Fuel poverty is the condition of being unable to afford to keep one’s home adequately heated for comfort and is associated with a reduced quality of health and excess winter deaths[footnote 23]. In England, 11% of all households were fuel poor in 2015. People living in the private rented sector were most vulnerable to fuel poverty, 21.3% of households experienced fuel poverty, compared with 7.4% of owner-occupiers.
6. Work and the labour market
A strong local economy provides sufficient quantity and quality of employment opportunities for the population. On the whole, work is good for mental and physical health[footnote 24]. In addition to the health benefits associated with an adequate wage, work can provide valuable social interactions, a place to develop and practice skills, and a sense of social participation and contribution to society[footnote 25].
A person’s employment status has both an associative and a causal relationship with a range of health outcomes[footnote 26],[footnote 27],[footnote 28]. While not working will be the right option for some people, staying out of work longer term may contribute to a worsening of health outcomes for others. Unemployment does not just affect working age people. Children growing up in workless households are almost twice as likely not to reach expected attainment at all stages of education compared with children growing up in working families[footnote 29].
Unemployment is the status of being available for work and looking for work, but not being in work. Unemployment in England increased substantially from 2008 peaking at over 8.0% during 2011[footnote 30], and saw a pronounced fall from 2013, down to 4.8% in 2016. However, in 2016, there was substantial variation among population groups. Unemployment among disabled people (8.9%) was double the proportion among people who were not disabled (4.4%) (Figure 8). Some ethnic minority groups also experienced significantly higher unemployment including the Pakistani or Bangladeshi (11.5%) and Black or Black British (10.3%) groups, compared with the White groups (4.3%)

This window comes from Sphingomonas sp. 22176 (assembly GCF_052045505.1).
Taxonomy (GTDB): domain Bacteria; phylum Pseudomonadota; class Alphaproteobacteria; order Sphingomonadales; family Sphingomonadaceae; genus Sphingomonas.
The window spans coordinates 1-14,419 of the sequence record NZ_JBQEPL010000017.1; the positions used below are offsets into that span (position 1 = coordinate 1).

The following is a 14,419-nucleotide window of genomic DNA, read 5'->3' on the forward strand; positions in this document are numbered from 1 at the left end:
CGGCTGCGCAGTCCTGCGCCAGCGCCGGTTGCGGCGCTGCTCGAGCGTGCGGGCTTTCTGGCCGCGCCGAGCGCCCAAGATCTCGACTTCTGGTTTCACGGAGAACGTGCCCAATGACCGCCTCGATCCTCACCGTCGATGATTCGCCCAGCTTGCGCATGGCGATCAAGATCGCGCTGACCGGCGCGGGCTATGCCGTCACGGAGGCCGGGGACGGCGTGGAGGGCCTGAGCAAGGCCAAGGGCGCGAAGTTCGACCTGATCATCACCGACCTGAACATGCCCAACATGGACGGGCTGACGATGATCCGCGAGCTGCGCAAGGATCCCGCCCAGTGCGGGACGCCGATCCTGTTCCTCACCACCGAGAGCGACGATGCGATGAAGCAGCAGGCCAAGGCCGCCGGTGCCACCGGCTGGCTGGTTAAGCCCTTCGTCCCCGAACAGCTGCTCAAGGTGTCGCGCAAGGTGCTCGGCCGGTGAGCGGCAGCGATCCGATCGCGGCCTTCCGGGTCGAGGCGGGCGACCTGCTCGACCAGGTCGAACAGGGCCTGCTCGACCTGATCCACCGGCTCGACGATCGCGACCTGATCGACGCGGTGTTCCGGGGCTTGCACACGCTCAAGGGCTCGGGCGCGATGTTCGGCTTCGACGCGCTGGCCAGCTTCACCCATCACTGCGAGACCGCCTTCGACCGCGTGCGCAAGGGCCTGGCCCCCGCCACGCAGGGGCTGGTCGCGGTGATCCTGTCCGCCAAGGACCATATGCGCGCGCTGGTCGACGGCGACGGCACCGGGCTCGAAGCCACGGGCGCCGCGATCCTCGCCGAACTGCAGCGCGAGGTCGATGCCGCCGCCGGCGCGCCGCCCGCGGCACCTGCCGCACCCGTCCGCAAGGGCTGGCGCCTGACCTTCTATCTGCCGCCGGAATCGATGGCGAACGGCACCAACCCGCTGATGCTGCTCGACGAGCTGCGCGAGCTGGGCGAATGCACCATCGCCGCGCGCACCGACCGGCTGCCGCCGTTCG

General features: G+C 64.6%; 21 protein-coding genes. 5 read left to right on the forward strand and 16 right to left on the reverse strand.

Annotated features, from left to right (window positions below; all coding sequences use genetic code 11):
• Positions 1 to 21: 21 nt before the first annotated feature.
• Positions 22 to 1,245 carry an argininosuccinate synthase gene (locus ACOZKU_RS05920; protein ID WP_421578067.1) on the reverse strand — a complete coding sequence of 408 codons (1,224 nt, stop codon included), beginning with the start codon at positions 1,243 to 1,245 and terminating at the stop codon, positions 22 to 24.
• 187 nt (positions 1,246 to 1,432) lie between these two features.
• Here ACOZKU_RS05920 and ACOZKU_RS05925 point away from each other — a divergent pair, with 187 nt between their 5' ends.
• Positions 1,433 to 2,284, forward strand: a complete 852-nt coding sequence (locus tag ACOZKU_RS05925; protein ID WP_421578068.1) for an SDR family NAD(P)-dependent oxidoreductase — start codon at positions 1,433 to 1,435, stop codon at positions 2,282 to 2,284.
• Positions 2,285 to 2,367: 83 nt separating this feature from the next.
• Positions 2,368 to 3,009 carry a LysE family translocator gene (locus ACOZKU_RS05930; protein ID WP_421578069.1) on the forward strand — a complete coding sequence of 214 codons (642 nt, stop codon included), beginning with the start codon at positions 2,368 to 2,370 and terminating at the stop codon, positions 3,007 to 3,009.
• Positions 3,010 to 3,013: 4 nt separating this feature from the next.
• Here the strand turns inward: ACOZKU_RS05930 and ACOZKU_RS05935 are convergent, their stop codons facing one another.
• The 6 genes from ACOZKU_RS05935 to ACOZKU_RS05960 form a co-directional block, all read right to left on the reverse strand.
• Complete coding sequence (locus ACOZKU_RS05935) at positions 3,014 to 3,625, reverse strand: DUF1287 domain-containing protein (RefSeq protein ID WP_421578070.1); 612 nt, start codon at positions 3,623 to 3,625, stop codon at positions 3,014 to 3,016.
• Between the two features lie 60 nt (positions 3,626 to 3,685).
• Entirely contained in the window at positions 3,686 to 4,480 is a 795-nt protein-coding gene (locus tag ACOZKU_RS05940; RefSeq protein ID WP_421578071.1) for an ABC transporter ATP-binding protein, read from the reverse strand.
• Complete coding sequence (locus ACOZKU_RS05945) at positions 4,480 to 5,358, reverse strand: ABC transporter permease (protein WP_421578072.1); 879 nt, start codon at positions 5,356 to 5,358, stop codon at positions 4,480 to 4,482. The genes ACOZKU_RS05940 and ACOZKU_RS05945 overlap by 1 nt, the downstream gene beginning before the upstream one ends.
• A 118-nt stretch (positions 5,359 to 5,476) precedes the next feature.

Figure 8: trend in percentage of the economically active population who are unemployed, by disability status, England, 2013 to 2016
Note: England value refers to population aged 16+, whereas the disabled/not disabled values refer to population aged 16-64. The ‘not disabled’ category is calculated by PHE.
The unemployment rate is strictly defined, requiring people to actively seek and be ready to start work, so it does not count people who are out of work for more complex reasons but would ideally like to work. The employment rate, in contrast, takes a wider look at the status of all people aged 16 to 64 years. Consequently, irrespective of the reason people are not working it gives insight into the proportion of different groups who gain the benefits that employment provides (though not all employed people will have as much work as desired).
Across all people aged 16 to 64 years old in England, the employment rate was 74.4% in financial year 2016 to 2017. This compares to an employment rate of 45.0% for people with long term health conditions, 7.0% for people in contact with secondary mental health services, and 5.7% for people with a learning disability (Figure 9). Employment is not appropriate for all people, but some of this inequality will compound health issues further by limiting access to the health benefits work can provide.
Figure 9: percentage of the population who are employed, by disability status, England, 2016 to 2017
Notes: the values for England and people with long term health conditions are from a different source (source 1) to the values for people with a learning disability and people in contact with secondary mental health conditions (source 2). Reference age groups vary: values from source 1 are for 16 to 64 year olds; the value for people with a learning disability is for 18 to 64 year olds; the value for people in contact with secondary mental health services is 18 to 69 year olds.
See how your area compares:
The availability of jobs in the economy is the most important determinant of employment and unemployment rates. Job density (the number of jobs relative to the number of working age people) has been increasing steadily, rising from 0.80 jobs per person in 2013 to 0.85 in 2016 in England
The quality of work, and consequently the health benefits work provides, varies substantially[footnote 31]. One topical issue is the changing nature of employment arrangements. The Office for National Statistics estimates that around 1.8 million contracts did not guarantee a minimum number of hours in November 2017 and that people on these contracts (also called zero-hour contracts) were more likely to want to work more hours compared with other workers[footnote 32].